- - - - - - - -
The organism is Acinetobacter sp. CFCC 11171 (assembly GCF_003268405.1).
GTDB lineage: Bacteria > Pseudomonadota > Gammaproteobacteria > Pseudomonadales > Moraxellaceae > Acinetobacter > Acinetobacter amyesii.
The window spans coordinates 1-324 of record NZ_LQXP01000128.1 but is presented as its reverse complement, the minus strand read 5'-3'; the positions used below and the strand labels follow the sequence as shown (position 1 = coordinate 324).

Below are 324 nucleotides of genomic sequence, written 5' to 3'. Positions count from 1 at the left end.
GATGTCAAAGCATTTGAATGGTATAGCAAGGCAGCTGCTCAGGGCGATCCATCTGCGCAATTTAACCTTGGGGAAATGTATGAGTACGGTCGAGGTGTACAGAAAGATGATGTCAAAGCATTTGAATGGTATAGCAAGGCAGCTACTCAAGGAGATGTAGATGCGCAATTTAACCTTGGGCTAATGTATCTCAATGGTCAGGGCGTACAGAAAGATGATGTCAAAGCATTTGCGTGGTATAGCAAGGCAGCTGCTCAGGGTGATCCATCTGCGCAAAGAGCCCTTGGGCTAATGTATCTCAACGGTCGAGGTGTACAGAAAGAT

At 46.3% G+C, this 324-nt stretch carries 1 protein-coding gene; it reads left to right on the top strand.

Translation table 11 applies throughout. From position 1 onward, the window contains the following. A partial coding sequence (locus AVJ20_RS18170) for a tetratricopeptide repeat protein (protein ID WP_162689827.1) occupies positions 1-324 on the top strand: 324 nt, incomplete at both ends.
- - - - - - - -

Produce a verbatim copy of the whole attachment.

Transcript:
The organism is Acinetobacter sp. CFCC 11171 (assembly GCF_003268405.1).
GTDB lineage: Bacteria > Pseudomonadota > Gammaproteobacteria > Pseudomonadales > Moraxellaceae > Acinetobacter > Acinetobacter amyesii.
The window spans coordinates 1-324 of record NZ_LQXP01000128.1 but is presented as its reverse complement, the minus strand read 5'-3'; the positions used below and the strand labels follow the sequence as shown (position 1 = coordinate 324).

Below are 324 nucleotides of genomic sequence, written 5' to 3'. Positions count from 1 at the left end.
GATGTCAAAGCATTTGAATGGTATAGCAAGGCAGCTGCTCAGGGCGATCCATCTGCGCAATTTAACCTTGGGGAAATGTATGAGTACGGTCGAGGTGTACAGAAAGATGATGTCAAAGCATTTGAATGGTATAGCAAGGCAGCTACTCAAGGAGATGTAGATGCGCAATTTAACCTTGGGCTAATGTATCTCAATGGTCAGGGCGTACAGAAAGATGATGTCAAAGCATTTGCGTGGTATAGCAAGGCAGCTGCTCAGGGTGATCCATCTGCGCAAAGAGCCCTTGGGCTAATGTATCTCAACGGTCGAGGTGTACAGAAAGAT

At 46.3% G+C, this 324-nt stretch carries 1 protein-coding gene; it reads left to right on the top strand.

Translation table 11 applies throughout. From position 1 onward, the window contains the following. A partial coding sequence (locus AVJ20_RS18170) for a tetratricopeptide repeat protein (protein ID WP_162689827.1) occupies positions 1-324 on the top strand: 324 nt, incomplete at both ends.